The adenovirus (Ad) early region 3 (E3) genes code for at least four proteins that inhibit the host immune responses mediated by cytotoxic T lymphocytes and tumor necrosis factor α. To evaluate the potential use of these immunoregulatory viral functions in facilitating allogeneic cell transplantation, the Ad E3 genes were expressed in pancreatic beta cells in transgenic mice under control of the rat insulin II promoter. Transgenic H- 2(b/d) (C57BL/6 x BALB/c) islets, expressing the Ad E3 genes, remained viable for at least 94 days after transplantation under the kidney capsule of BALB/c (H-2(d)) recipients. Nontransgenic H-2(b/d) control islets were rejected as anticipated between 14 and 28 days. Histological analysis of the transplanted transgenic islets revealed normal architecture. Immunohistochemical studies with antisera to islet hormones revealed the presence of both β and non-β islet cells, suggesting a propagation of the immunosuppressive effect of Ad proteins from β cells to other islet cells. The use of viral genes, which have evolved to regulate virus-host interactions, to immunosupress the antigenicity of donor transplant tissue suggests additional ways for prolonging allograft survival. In addition, these findings have implications for designing Ad vectors for gene therapy.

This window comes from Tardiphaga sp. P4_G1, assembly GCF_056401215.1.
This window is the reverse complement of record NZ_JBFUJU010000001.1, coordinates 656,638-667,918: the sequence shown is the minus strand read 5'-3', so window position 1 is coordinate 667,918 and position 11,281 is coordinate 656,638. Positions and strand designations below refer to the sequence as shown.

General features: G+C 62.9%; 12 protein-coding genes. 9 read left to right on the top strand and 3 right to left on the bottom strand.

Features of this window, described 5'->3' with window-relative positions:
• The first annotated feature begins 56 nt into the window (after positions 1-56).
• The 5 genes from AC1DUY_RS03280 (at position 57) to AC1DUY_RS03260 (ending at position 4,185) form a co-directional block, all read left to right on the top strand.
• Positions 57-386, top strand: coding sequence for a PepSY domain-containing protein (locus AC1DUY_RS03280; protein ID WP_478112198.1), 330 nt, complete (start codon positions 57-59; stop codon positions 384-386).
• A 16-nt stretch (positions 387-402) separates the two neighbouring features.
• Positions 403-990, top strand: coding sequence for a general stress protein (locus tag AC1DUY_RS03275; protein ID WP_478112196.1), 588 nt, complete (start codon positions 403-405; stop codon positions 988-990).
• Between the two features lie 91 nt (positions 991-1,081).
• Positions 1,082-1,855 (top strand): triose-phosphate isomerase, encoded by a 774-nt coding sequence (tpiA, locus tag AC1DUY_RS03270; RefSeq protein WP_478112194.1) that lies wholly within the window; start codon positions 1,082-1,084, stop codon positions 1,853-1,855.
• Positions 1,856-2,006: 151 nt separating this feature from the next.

|Original language||English (US)|
|Number of pages||5|
|Journal||Proceedings of the National Academy of Sciences of the United States of America|
|Publication status||Published - Jul 18 1995|
- major histocompatibility complex
- tumor necrosis factor
ASJC Scopus subject areas